Build Back Better (BBB)
This week, Senator Joe Manchin (D-WV) announced to Senate Democrat leadership that he could not support inclusion of climate and renewable energy tax credits in the BBB 2.0 package that has been the subject of high level negotiations for weeks. Senator Manchin had previously signed off on these provisions and it was assumed that they would be a centerpiece of any deal that is forged. He indicated that his course correction was due to ongoing concerns about inflation and that additional spending in the bill in this area threatened to exacerbate the situation. The development was a considerable setback for President Biden and Senate Majority Leader Schumer who need all 50 Senate Democrats to support a bill in order to clear the Senate through the budget reconciliation process.
In response, legislation is now being prepared to address the two remaining issues for which Senate Manchin has committed his support—a prescription drug pricing proposal and a measure that would extend for two years Affordable Care Act subsides that are set to expire next month. The expectation is that this slimmed down bill—which represents a fraction of the original, House-passed BBB—will pass Congress before the August recess.
While Senator Manchin has signaled that he is willing to revisit the climate and tax provisions in September if inflationary data improve, that scenario is highly unlikely given the dwindling number of legislative days Congress is in session and the fact that the budget reconciliation process consumes an inordinate amount of floor time. As always, ABMA is close to the action and communicating our message to champions in the Senate and House. We will keep you apprised of developments.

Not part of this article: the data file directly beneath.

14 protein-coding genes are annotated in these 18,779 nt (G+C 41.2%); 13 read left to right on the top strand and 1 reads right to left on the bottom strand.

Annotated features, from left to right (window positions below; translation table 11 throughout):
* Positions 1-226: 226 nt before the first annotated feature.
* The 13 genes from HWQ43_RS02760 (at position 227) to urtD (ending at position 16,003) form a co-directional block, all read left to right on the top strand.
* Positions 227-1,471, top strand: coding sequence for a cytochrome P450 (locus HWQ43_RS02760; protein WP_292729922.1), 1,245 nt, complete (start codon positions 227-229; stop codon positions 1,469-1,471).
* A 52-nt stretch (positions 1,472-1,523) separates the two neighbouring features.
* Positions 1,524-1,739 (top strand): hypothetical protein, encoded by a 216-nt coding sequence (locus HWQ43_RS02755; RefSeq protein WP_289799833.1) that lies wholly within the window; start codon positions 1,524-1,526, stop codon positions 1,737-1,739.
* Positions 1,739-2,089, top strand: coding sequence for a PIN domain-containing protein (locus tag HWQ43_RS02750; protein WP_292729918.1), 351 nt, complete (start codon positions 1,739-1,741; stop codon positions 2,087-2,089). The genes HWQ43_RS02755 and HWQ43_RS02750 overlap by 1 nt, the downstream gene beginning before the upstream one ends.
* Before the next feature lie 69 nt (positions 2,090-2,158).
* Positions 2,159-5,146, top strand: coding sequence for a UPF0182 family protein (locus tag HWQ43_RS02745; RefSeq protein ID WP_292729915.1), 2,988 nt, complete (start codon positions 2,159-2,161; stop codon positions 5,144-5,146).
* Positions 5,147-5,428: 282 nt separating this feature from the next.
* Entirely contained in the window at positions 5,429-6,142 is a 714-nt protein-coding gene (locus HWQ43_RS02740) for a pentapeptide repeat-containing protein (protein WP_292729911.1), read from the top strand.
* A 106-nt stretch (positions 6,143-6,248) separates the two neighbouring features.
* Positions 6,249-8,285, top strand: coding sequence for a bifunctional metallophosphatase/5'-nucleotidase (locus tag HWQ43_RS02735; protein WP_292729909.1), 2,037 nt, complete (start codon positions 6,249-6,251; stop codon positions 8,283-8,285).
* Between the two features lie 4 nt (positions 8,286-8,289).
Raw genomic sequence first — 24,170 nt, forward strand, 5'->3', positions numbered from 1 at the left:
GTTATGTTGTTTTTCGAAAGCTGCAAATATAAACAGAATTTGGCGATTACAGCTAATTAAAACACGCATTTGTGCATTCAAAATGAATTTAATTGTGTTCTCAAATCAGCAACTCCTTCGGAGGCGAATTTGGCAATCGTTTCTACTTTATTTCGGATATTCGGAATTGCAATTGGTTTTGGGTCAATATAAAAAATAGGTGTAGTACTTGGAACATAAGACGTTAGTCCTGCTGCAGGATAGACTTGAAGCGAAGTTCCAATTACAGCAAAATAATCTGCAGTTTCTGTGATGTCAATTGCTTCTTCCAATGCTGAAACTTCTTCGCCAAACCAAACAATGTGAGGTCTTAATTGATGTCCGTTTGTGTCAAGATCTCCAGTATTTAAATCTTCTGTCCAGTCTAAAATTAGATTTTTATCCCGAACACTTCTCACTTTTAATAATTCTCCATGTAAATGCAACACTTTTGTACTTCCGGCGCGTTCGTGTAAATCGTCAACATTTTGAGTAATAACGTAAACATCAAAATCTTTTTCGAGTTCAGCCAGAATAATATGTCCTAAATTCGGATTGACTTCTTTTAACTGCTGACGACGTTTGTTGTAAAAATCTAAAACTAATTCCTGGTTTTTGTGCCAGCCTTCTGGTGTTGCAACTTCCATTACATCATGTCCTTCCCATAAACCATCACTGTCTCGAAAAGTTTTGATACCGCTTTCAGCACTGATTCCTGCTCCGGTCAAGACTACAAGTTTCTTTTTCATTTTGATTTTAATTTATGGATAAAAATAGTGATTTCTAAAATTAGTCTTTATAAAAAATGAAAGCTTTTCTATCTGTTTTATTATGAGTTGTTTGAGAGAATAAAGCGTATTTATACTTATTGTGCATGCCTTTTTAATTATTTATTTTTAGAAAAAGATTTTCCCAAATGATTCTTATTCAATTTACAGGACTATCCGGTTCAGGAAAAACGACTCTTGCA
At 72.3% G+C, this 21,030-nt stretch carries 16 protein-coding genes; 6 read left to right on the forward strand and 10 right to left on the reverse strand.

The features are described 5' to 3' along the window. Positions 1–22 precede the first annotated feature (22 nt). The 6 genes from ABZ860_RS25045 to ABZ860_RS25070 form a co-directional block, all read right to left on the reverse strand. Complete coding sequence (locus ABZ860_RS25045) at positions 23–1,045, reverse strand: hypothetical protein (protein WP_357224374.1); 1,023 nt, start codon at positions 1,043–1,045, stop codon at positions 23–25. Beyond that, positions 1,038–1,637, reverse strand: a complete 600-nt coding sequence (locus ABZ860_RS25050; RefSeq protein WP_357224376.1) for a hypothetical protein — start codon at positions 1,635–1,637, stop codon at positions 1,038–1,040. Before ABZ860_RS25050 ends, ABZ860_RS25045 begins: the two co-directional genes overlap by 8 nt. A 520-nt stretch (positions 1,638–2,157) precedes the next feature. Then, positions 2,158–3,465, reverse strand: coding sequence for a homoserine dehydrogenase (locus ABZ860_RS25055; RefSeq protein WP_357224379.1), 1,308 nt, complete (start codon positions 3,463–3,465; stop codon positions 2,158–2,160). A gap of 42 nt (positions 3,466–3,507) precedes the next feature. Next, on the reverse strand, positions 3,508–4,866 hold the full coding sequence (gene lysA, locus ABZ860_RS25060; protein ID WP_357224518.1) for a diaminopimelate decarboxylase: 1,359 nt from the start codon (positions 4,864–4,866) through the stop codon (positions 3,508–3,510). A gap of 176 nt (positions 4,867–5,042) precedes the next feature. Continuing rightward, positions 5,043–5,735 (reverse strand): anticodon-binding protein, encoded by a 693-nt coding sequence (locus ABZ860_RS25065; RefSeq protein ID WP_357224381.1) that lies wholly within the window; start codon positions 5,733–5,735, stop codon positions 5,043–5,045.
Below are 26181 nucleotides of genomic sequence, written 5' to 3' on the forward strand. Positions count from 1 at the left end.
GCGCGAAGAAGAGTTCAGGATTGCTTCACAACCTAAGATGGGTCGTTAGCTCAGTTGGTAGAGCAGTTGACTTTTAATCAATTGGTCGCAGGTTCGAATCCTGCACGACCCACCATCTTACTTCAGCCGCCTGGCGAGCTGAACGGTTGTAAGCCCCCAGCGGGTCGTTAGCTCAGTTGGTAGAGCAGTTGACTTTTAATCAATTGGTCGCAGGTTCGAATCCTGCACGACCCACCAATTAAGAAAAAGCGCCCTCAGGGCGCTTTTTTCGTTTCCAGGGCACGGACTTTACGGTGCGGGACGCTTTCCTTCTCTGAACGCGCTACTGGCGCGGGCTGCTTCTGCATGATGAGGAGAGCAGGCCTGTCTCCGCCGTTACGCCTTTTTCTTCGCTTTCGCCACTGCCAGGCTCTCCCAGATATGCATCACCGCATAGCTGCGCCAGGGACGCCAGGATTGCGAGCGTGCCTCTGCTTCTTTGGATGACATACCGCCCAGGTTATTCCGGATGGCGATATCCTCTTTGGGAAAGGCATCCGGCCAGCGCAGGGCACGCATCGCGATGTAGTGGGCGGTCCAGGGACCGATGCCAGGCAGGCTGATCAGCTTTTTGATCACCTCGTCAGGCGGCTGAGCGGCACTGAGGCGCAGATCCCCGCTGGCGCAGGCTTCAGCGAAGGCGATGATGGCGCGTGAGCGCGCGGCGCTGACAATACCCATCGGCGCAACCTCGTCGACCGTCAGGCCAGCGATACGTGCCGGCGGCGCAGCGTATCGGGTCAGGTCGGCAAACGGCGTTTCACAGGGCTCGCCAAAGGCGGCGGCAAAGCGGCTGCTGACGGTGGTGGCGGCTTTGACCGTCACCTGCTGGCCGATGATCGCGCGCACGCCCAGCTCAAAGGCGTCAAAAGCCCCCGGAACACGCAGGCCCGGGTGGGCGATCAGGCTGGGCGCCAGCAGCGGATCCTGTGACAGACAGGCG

New Independent Contractor Legislation
Bipartisan legislation is being readied by two House members that preserve the ability of employers to use independent contractors, while also providing some protections typically provided to employees. The bill, which has not yet been introduced, is being led by Representatives Henry Cuellar (D-TX-28), Elise Stefanik (R-NY-21), and Michelle Steel (R-CA-48). The legislation would authorize a new type of work arrangement called a “worker flexibility agreement” that would feature the following:
- Ensure the worker retains the freedom and flexibility to accept or reject offers to provide their services, giving them control over when, where, and how much they wish to work;
- Promote worker freedom without infringing on certain workplace rights, including protections against discrimination, retaliation, and harassment;
- Allow the worker to engage with and provide services for multiple entities at any given time; and,
- Provide the worker a written summary of any health, pension, training, and other benefits they may be eligible to receive.
Under a “worker flexibility agreement,” the worker would not be treated as an employee for federal tax purposes or under the Fair Labor Standards Act. Additionally, a worker’s choice to work flexibly under an agreement would be protected by superseding state and local wage and hour and tax laws that would otherwise force the individual to be treated as an employee. This provision was included to address situations like California and Massachusetts which have enacted broad “ABC” tests, which make it harder to classify an individual as an independent contractor.
The legislation is being supported by the Coalition for Workforce Innovation, whose members include ride sharing entities like Uber and Lyft, but also groups representing the construction sector, including the Associated Builders and Contractors.
ABMA met this week with the newly created office in the White House established to guide implementation of recently enacted Made in America directives. Included within last year’s infrastructure bill (the Infrastructure Investment and Jobs Act (IIJA)) were a number of Buy American provisions, including language to address construction materials such as lumber and drywall. Previous Buy American measures only applied to iron, steel, and certain manufactured materials. During the meeting, staff indicated that they are in the process of formulating standards and definitions for “lumber” and are interested in the lumber and building materials industry’s input. Staff expressed the opinion that in order for lumber to be considered domestically produced, it would have to be derived from a tree seed or seedling planted on U.S. soil. Staff also noted the potential need for multiple definitions of lumber to include engineered wood and composite panels. In terms of timing, the proposal is expected to be published in the Federal Register for public comment sometime in September.